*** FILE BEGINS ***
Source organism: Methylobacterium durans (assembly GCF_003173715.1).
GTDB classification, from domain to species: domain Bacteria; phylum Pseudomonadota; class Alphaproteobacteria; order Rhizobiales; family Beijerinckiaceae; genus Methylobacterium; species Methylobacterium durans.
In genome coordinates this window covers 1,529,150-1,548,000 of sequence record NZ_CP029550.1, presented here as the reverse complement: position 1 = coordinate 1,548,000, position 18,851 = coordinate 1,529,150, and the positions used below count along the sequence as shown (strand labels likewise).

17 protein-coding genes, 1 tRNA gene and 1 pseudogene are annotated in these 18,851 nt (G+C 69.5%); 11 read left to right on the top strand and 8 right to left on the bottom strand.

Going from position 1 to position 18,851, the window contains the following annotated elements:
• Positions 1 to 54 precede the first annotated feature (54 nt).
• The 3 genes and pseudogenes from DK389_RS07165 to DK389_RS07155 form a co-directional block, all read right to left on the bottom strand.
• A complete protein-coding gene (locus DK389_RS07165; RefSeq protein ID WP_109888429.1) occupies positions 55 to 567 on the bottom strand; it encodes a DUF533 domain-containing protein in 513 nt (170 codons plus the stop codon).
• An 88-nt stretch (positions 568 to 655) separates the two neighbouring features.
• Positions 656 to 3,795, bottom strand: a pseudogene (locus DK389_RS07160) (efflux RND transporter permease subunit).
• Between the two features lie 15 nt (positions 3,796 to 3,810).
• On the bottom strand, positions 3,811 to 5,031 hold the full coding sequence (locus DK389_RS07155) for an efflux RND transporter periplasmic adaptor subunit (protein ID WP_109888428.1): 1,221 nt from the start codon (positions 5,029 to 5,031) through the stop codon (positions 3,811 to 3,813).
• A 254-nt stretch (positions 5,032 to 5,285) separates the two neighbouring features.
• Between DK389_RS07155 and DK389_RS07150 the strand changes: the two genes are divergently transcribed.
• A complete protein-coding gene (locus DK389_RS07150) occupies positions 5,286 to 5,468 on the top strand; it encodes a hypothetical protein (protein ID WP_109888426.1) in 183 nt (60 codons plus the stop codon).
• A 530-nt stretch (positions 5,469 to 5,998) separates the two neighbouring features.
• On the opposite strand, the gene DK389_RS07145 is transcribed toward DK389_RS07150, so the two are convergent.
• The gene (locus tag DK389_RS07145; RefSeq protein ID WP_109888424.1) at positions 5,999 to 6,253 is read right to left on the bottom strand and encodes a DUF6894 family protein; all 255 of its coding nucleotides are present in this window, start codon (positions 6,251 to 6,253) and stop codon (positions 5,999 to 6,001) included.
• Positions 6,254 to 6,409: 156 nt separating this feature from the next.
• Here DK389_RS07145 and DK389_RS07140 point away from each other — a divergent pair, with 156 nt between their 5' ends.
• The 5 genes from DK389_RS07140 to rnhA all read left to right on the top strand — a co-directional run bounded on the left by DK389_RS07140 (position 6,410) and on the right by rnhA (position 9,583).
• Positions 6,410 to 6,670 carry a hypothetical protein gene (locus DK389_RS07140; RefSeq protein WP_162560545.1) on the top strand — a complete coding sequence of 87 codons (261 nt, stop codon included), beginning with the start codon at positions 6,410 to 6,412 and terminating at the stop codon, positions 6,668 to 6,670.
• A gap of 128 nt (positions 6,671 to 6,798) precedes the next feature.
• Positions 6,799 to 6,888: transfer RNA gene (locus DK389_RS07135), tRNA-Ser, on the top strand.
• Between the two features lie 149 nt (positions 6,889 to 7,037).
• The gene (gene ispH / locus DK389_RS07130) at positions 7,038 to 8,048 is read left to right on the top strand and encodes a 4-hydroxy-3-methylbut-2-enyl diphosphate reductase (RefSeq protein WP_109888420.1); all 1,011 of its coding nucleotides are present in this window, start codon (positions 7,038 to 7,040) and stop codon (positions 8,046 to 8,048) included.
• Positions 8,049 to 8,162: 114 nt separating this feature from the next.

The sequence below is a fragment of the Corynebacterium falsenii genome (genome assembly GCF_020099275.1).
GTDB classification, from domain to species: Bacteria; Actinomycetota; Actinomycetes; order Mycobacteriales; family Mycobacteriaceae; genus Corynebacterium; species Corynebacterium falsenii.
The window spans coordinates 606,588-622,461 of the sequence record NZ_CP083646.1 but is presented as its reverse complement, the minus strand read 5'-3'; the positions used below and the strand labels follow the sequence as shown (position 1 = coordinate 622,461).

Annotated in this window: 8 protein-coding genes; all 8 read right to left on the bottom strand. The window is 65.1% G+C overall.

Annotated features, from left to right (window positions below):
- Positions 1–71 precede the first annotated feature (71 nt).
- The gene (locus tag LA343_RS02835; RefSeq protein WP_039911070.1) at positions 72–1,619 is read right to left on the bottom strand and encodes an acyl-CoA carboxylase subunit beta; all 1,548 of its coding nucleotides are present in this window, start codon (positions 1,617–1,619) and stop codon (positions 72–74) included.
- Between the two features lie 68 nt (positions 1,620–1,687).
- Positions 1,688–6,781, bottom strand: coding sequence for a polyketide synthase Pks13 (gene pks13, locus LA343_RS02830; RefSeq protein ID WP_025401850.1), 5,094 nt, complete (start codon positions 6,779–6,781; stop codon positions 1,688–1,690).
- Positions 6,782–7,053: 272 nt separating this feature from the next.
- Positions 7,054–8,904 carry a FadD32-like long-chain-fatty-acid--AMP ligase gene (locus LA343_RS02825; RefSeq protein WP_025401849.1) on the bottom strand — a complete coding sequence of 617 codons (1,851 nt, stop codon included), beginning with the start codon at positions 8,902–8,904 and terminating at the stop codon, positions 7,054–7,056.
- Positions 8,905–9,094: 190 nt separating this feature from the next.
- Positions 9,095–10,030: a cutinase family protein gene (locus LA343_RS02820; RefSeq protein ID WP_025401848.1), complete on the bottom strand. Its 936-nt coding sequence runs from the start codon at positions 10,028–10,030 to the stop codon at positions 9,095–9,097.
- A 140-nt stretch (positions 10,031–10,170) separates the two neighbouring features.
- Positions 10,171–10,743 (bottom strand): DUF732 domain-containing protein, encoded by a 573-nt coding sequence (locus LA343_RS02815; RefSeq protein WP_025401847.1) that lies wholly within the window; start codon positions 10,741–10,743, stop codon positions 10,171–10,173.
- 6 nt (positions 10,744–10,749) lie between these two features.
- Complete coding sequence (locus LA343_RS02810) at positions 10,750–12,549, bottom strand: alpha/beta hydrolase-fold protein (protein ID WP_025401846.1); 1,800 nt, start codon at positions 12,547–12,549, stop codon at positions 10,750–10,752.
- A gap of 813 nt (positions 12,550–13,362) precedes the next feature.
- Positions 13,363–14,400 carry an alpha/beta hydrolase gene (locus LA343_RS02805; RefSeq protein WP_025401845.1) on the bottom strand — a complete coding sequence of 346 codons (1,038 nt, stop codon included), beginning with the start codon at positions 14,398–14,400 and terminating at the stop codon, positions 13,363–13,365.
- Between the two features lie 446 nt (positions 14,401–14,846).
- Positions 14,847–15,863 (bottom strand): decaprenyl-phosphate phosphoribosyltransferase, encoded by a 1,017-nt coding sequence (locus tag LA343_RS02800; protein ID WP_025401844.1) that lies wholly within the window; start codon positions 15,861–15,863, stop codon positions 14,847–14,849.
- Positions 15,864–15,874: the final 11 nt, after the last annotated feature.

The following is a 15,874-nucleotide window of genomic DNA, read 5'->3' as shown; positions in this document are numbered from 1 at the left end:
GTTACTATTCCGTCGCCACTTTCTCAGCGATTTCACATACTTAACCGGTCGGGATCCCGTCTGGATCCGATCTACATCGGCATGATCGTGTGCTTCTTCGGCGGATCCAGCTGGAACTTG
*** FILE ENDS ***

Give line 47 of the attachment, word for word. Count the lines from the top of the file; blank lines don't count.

- Between the two features lie 446 nt (positions 14,401–14,846).